(A GEOGRAPHY OF RAMZAN (RAMADAN
As you go from the Equator (0°) towards the North Pole (90°N), the length of the day increases, the length of night decreases. Once you reach the Arctic Circle (66.5°N), there is no night; it is 24 hours of sunlight!
It is winter in the southern hemisphere. As you go from the Equator (0°) towards the South Pole (90°S), the length of thenight increases, the length of day decreases. Once you reach the Antarctic Circle (66.5°S), there is no daylight; it is 24 hours of night!
Now notice the small button that has moved on the date bar at the bottom of your screen. Place your cursor on it and drag it to 1 August (that is the line that divides “July” from “August”) and let go.
Now observe the Sun’s position and the day-night distribution. It is still summer in the northern hemisphere and winter in the southern hemisphere. Though the daylight hours are shortening, they are still longer in the northern hemisphere than the southern.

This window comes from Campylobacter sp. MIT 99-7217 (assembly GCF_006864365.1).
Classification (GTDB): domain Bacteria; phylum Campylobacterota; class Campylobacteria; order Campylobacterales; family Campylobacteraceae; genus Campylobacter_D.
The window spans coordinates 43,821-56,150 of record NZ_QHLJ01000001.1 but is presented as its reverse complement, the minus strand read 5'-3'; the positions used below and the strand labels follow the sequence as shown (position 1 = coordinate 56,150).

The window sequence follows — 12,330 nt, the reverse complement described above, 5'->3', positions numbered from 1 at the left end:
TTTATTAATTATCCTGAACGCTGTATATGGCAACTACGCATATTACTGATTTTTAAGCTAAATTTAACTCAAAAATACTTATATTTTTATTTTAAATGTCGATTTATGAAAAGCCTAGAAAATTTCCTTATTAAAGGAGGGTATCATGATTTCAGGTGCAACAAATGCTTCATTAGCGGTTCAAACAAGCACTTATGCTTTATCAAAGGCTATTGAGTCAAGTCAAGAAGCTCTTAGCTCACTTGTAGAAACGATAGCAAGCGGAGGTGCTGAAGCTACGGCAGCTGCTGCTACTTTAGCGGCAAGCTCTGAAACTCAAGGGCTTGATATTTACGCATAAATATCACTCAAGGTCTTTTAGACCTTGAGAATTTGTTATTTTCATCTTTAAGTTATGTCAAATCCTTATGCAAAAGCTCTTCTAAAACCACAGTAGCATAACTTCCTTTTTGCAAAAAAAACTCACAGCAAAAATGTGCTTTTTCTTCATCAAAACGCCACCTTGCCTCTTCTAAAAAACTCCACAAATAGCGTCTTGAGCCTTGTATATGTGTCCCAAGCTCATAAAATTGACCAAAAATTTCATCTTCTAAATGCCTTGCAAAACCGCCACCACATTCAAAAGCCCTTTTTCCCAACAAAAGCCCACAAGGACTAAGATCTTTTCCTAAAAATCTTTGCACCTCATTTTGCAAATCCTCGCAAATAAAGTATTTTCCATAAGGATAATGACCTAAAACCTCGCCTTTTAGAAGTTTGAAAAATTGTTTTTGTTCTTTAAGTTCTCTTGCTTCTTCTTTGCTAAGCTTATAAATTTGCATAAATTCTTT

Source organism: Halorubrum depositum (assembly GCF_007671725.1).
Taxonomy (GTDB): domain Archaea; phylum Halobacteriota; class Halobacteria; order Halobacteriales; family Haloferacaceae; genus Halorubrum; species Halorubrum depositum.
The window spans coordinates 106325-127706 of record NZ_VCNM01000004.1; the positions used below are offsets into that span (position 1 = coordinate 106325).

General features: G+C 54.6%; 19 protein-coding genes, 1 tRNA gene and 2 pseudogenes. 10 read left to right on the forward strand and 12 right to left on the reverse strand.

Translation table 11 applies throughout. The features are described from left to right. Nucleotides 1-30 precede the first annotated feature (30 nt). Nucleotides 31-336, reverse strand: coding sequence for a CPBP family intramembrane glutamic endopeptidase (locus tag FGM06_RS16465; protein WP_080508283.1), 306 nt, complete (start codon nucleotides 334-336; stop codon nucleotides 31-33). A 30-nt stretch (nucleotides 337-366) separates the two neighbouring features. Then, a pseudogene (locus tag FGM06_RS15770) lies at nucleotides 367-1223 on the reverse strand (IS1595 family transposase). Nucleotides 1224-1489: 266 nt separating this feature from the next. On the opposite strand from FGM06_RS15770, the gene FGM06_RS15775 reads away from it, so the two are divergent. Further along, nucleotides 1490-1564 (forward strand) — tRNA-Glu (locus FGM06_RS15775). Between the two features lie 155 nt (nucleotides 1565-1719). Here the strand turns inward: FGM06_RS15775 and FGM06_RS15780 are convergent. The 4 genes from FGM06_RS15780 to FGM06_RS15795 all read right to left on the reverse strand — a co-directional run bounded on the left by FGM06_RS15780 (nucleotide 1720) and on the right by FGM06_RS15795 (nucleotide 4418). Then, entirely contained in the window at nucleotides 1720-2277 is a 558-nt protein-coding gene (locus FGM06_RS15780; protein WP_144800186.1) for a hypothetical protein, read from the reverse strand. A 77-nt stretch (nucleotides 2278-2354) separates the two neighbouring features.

The Muslim holy month of Ramadan (also called Ramzan) begins on 1 August 2011.
Devout Muslims (those whose health permits) fast daily from dawn (fajr) to dusk (iftar) when they break the fast by taking food.
Now, here is what you can explore …
Where do Muslims fast the longest in a day, if they strictly follow the timings of the fast?
- Antarctica (perhaps she/he is a member of a scientific team there)
- Fargo, ND, USA
- Melbourne, Australia
- Cape Town, South Africa
Arrange these locations in increasing order of the length of the daily fast for practicing Muslims there. You don’t have to know the exact number of hours. It is enough if you can simply identify which “the shortest” and “the longest” and arrange the others in sequence.
Send us your answers.
THE INDIAN INSTITUTE OF GEOGRAPHICAL STUDIES